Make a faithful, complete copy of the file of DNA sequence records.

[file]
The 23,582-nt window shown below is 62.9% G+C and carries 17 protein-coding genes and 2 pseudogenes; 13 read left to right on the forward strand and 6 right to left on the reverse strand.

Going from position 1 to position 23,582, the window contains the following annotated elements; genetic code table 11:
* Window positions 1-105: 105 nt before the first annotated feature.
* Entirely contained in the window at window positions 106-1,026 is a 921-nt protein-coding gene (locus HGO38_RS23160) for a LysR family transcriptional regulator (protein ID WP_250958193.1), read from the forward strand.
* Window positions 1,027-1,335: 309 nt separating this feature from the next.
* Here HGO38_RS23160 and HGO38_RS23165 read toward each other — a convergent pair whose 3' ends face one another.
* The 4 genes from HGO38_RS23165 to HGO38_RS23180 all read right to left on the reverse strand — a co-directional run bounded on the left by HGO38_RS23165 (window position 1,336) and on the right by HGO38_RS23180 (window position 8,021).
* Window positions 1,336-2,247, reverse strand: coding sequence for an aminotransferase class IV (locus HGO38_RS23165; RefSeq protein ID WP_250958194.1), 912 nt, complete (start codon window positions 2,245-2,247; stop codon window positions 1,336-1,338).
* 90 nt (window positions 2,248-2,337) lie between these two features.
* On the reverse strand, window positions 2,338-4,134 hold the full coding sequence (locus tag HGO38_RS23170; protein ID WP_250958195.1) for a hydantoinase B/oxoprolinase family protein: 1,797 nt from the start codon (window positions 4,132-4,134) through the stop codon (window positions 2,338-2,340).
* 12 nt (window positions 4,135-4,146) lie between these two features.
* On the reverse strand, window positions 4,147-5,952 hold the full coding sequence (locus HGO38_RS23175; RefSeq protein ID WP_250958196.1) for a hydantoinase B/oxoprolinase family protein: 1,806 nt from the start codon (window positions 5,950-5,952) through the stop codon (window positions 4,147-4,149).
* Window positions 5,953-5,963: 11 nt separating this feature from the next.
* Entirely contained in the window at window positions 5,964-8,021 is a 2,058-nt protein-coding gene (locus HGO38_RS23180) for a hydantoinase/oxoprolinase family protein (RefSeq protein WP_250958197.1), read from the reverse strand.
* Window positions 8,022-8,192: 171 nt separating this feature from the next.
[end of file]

The 23,582-nt window shown below is 62.9% G+C and carries 17 protein-coding genes and 2 pseudogenes; 13 read left to right on the forward strand and 6 right to left on the reverse strand.

Going from position 1 to position 23,582, the window contains the following annotated elements; genetic code table 11:
* Window positions 1-105: 105 nt before the first annotated feature.
* Entirely contained in the window at window positions 106-1,026 is a 921-nt protein-coding gene (locus HGO38_RS23160) for a LysR family transcriptional regulator (protein ID WP_250958193.1), read from the forward strand.
* Window positions 1,027-1,335: 309 nt separating this feature from the next.
* Here HGO38_RS23160 and HGO38_RS23165 read toward each other — a convergent pair whose 3' ends face one another.
* The 4 genes from HGO38_RS23165 to HGO38_RS23180 all read right to left on the reverse strand — a co-directional run bounded on the left by HGO38_RS23165 (window position 1,336) and on the right by HGO38_RS23180 (window position 8,021).
* Window positions 1,336-2,247, reverse strand: coding sequence for an aminotransferase class IV (locus HGO38_RS23165; RefSeq protein ID WP_250958194.1), 912 nt, complete (start codon window positions 2,245-2,247; stop codon window positions 1,336-1,338).
* 90 nt (window positions 2,248-2,337) lie between these two features.
* On the reverse strand, window positions 2,338-4,134 hold the full coding sequence (locus tag HGO38_RS23170; protein ID WP_250958195.1) for a hydantoinase B/oxoprolinase family protein: 1,797 nt from the start codon (window positions 4,132-4,134) through the stop codon (window positions 2,338-2,340).
* 12 nt (window positions 4,135-4,146) lie between these two features.
* On the reverse strand, window positions 4,147-5,952 hold the full coding sequence (locus HGO38_RS23175; RefSeq protein ID WP_250958196.1) for a hydantoinase B/oxoprolinase family protein: 1,806 nt from the start codon (window positions 5,950-5,952) through the stop codon (window positions 4,147-4,149).
* Window positions 5,953-5,963: 11 nt separating this feature from the next.
* Entirely contained in the window at window positions 5,964-8,021 is a 2,058-nt protein-coding gene (locus HGO38_RS23180) for a hydantoinase/oxoprolinase family protein (RefSeq protein WP_250958197.1), read from the reverse strand.
* Window positions 8,022-8,192: 171 nt separating this feature from the next.